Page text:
As March begins, it looks like 2012 is gearing up to be a repeat of 2011 in terms of the number of anti-choice legislation we’ve seen introduced and passed at the state level. This week’s Red State Round Up will focus on two such pieces of legislation: “personhood” bills in Oklahoma and a bill forcing women seeking an abortion get an ultrasound in Virginia.
In Oklahoma, there are actually two “personhood” bills. House Joint Resolution 1067 introduced by Representative Mike Reynolds would put personhood on Oklahoma’s November ballot. Proposed Article 38 would amend the state constitution and declare that persons include “every human being from the beginning of…biological development”, thus giving personhood to fertilized eggs at the moment of conception and at subsequent stages of development. Article 38 goes farther by prohibiting the intentional killing of “persons”, which upon the passage of this bill would cover everything starting from a fertilized egg. The bill appears to have been tabled for the time being.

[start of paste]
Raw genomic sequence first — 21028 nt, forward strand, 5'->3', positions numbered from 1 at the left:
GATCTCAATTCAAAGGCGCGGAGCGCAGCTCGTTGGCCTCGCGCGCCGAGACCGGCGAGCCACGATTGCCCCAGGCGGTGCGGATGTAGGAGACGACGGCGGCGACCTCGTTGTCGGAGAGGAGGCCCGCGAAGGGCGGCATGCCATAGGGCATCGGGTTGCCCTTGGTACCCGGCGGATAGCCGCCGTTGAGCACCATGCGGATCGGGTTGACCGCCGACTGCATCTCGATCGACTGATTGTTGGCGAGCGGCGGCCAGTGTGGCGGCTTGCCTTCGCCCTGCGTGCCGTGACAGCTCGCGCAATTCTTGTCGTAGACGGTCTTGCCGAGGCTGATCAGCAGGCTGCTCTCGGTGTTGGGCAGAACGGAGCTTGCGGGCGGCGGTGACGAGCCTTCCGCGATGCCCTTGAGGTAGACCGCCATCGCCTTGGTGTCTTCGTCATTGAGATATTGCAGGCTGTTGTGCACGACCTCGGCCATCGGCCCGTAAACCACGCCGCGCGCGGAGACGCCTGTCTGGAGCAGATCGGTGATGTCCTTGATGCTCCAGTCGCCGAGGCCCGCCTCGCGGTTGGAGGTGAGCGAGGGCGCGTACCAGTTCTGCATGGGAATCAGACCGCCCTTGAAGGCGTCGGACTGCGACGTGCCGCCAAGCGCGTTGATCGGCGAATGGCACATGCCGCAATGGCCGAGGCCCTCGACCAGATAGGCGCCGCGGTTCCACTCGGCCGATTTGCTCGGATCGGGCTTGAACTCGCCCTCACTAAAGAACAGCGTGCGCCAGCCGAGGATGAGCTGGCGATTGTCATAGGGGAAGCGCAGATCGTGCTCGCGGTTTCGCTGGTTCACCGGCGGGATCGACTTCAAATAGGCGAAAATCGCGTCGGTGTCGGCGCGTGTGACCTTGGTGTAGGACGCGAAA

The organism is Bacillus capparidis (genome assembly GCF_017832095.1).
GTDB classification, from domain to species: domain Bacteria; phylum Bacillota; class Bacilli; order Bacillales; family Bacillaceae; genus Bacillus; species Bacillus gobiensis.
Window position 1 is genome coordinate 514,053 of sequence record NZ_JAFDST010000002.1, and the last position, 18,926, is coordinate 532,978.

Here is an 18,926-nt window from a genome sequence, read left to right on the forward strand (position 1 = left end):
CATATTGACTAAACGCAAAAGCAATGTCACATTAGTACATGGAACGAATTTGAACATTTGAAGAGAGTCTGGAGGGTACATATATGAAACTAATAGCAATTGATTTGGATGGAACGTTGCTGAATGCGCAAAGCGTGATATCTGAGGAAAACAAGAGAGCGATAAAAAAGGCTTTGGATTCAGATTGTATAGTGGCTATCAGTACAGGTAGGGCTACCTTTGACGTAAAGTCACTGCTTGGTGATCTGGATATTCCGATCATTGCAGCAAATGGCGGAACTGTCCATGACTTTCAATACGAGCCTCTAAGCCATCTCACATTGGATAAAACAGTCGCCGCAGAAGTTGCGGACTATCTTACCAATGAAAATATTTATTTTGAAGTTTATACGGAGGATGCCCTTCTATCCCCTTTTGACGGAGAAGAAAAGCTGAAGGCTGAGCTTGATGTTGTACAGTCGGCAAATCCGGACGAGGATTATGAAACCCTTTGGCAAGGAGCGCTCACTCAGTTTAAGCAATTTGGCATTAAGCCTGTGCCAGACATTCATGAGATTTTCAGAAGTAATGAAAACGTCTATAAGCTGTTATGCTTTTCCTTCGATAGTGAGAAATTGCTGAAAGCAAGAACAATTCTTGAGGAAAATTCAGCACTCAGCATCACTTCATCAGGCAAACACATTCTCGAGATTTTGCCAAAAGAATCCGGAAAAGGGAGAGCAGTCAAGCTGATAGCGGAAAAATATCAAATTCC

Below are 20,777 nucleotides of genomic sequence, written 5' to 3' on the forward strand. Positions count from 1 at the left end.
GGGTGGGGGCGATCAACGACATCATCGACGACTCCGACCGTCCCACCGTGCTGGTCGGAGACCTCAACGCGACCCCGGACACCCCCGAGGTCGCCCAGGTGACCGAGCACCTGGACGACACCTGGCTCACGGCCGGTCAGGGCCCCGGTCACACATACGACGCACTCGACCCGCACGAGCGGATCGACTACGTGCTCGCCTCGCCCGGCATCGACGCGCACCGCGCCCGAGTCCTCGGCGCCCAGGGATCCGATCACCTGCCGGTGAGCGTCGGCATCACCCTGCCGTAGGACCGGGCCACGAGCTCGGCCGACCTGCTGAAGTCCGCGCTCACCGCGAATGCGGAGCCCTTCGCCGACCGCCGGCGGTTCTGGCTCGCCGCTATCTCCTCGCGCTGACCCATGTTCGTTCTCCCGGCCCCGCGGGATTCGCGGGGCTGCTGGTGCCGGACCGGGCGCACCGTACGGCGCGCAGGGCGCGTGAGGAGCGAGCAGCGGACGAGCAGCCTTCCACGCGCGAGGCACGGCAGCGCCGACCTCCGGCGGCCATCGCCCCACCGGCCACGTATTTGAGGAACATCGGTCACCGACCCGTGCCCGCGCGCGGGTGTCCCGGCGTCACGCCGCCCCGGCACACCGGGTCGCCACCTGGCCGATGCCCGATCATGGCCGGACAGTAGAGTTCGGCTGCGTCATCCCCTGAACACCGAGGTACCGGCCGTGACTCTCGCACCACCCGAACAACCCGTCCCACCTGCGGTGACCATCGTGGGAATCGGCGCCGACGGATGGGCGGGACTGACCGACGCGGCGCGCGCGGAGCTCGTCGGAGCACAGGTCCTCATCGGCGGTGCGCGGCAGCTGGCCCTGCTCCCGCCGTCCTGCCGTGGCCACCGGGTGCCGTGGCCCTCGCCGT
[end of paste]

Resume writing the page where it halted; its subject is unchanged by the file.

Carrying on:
The ramifications of this potential state constitutional amendment are profound. At the heart of it, the bill outlaws abortion at any stage of pregnancy in clear violation of Roe v. Wade. The bill would also affect certain types of in vitro fertilization and assisted reproduction. Additionally, since a fertilized egg before implantation into the uterine wall would technically be a person, emergency contraception like Plan B would no longer be available to women. Currently Plan B is available over-the counter to women and men 18 years of age or older and by prescription to younger women and the American College of Obstetricians and Gynecologists supports this availability. The bill does not provide an exception for rape or incest. This means that, even in the case of rape, female victims would no longer be offered this option with the passage of the amendment.